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V/A - Total 5

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Artist: V/A

Album: Total 5

Label: Kompakt

Review date: Sep. 22, 2003

By rerouting aspects of Koln’s experimental electronic scene to a dancefloor destination, Michael Mayer’s Kompakt label has carved out a niche for itself amidst a myriad of subgenres: Micro house, tech house, minimalist techno, ad nauseam. The Total series has provided Kompakt with an annual summer sampler to showcase key vinyl tracks, exclusive mixes, and the occasional new signing. Over the years these compilations have become eagerly anticipated and used as a forecast of the next season’s predominant electronic flavors. Total 5 continues this fine tradition, marking the fifth year of the label’s existence whilst giving an impression of their current state of affairs.

Much has been made of Kompakt’s current infatuation with pop, and indeed there are tracks on Total 5 which wear these colors proudly. “All She Wants Is” by Russian SCSI-9 does utilize the familiar Duran2 vocal hook, but they quickly turn it into a burner which harkens back to the heyday of Chicago house. Mayer’s “Speaker” mines similar territory, with its simple, yet effective instrumentalism and deadpan vocals; conjuring up memories of the Adonis classic “No Way Back”. For those familiar with the output of such old school Chi-town labels as Trax, DJ International and Play House, these two numbers will seem like old hat. Indeed, the majority of the compilation’s contributors seemed to have tapped into this influence, if not through imitation then via spirit, in much the same way as many German artists/labels did with Detroit techno pioneers a decade back. This is where the pop materializes, as Chi house was always about a joyous celebration of life, in stark contrast to the bleak outlook of much of Detroit’s sound.

This joy pervades Superpitcher’s “Mushroom”, a stand-out track whose squelching bass, swirling rhythms and trickles of high-end pressure eventually explode into a mammoth and overpowering climax that must be heard to be believed. Not even the genius of Burger/Voigt can rescue Phong Sui’s “Wintermute” from sounding like a bypassed Electronic remix, complete with Sumner vocal – the sort of thing people love to hear in Ibiza cafes. Further blandness ensues with T. Raumschmiere’s contribution, as it fails to gain any momentum despite a flanged guitar lead and electro fuzz mix; paling in comparison to his earlier releases.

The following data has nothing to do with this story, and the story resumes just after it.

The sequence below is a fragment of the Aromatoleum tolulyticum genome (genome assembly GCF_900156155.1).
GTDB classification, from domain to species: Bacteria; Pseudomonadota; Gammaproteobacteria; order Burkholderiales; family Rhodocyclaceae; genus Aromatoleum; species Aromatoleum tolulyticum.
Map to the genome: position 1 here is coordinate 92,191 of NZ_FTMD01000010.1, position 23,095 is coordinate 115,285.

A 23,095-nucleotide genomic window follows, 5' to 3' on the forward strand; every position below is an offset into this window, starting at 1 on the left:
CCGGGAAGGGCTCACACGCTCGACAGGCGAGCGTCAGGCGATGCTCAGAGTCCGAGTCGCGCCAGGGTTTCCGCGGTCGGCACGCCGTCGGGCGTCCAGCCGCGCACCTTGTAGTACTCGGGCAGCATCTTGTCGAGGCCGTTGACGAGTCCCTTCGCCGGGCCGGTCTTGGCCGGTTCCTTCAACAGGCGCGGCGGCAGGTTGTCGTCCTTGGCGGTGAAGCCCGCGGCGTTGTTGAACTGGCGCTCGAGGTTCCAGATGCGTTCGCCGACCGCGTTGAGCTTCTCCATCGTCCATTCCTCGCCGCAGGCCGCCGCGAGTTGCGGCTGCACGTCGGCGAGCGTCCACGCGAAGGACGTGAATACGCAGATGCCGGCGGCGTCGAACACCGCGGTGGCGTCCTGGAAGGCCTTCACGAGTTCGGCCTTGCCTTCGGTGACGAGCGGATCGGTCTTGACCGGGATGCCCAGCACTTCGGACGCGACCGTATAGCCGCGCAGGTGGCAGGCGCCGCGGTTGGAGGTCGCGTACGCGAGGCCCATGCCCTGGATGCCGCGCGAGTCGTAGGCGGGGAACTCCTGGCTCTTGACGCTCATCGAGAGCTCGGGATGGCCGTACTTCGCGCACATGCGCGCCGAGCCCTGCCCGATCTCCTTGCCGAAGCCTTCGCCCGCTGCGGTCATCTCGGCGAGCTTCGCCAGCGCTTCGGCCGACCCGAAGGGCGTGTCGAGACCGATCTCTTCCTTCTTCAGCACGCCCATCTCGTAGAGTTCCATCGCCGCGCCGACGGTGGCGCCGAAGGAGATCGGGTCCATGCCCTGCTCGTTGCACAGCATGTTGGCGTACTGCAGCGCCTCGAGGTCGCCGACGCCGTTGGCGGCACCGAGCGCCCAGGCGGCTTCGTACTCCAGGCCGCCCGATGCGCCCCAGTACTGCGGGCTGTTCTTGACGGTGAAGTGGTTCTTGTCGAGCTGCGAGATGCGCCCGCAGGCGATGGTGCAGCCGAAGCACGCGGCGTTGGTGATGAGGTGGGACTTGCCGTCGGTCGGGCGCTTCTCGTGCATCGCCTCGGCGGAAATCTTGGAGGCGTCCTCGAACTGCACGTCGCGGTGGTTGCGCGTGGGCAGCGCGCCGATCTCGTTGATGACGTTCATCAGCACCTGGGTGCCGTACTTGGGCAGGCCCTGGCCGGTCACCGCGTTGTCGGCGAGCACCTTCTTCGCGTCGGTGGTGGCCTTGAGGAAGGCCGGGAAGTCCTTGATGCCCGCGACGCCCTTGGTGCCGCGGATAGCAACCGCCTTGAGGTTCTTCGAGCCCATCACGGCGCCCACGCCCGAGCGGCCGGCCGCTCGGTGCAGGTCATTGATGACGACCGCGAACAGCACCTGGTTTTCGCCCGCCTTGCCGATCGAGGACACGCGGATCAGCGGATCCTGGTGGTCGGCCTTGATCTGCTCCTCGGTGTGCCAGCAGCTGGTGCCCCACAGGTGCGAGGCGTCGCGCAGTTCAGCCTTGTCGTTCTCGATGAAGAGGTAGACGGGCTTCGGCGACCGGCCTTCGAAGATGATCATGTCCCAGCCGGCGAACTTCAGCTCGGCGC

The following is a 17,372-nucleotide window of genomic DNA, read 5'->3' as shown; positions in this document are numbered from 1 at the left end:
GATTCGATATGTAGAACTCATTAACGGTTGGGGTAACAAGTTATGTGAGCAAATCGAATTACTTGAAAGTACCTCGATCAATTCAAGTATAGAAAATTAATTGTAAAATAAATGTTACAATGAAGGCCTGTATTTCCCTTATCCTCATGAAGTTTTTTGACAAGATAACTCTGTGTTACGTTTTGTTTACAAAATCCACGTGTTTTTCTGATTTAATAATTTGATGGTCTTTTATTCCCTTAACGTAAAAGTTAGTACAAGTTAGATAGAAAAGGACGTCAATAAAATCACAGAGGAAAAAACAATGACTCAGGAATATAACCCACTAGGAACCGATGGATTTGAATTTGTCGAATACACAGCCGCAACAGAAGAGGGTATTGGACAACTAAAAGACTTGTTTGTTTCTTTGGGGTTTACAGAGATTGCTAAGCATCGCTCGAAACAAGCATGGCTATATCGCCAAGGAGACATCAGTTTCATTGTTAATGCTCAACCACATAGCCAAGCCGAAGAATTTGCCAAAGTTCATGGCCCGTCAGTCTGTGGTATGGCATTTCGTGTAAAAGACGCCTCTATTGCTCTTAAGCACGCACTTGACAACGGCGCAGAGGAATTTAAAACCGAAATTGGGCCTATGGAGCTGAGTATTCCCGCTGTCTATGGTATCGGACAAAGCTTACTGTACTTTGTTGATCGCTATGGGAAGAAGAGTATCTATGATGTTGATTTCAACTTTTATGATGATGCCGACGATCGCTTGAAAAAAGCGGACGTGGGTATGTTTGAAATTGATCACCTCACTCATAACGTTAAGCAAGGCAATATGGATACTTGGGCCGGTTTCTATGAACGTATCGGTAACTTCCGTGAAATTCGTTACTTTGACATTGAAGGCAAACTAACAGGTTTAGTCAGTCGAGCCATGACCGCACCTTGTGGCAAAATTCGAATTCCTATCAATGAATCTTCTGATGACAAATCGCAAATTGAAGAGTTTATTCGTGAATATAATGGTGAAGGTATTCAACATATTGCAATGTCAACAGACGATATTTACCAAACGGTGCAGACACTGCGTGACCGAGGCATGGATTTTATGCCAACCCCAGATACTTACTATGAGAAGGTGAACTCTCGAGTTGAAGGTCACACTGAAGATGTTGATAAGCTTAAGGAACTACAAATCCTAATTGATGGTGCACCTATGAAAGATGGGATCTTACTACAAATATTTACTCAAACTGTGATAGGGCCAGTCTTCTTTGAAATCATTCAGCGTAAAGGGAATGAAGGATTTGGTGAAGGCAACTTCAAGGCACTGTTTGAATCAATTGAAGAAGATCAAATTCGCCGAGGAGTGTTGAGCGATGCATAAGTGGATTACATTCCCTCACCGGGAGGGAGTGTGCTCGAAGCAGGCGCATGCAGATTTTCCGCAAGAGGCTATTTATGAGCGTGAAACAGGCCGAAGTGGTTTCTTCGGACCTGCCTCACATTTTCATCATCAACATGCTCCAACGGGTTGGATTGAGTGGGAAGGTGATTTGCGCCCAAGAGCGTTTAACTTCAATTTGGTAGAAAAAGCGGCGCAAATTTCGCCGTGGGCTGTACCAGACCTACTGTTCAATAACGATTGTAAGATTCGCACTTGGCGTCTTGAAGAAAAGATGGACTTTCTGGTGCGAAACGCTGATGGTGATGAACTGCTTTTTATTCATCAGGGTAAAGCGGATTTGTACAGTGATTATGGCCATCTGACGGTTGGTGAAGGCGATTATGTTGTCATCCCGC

Things pick up with Joachim Spieth’s “Nie Mehr Allein”, an exercise in atmospheric buildup whose odd fragments of melodic energy reach out from a null field to form a daydream of abstract sonic architecture. Fehlmann’s track attests to his staying power and provides the most experimental listen with an unstable, propulsive bassline and aluminum foil percussion. The progression continues with the unexpected combination of glam rock energy, house vibes, and on-u-dub that fuels Mikkel Metal’s “Nepal” into foreign terrain. Jonas Bering adds dislocated chimes to an extreme minimalist workout of the Basic Channel variety and closes the disc with a hint of melancholy on “Normandie 2.”

These last four tracks of Total 5 bring the classic Kompakt sound to the fore: Groundbreaking, edgy, with a killer groove to boot. By adding new and unexpected elements to the formula, they are able to stay ahead of the pack and maintain a fresh outlook within the placid confines of electronic music.

By Everett Jang Perdue

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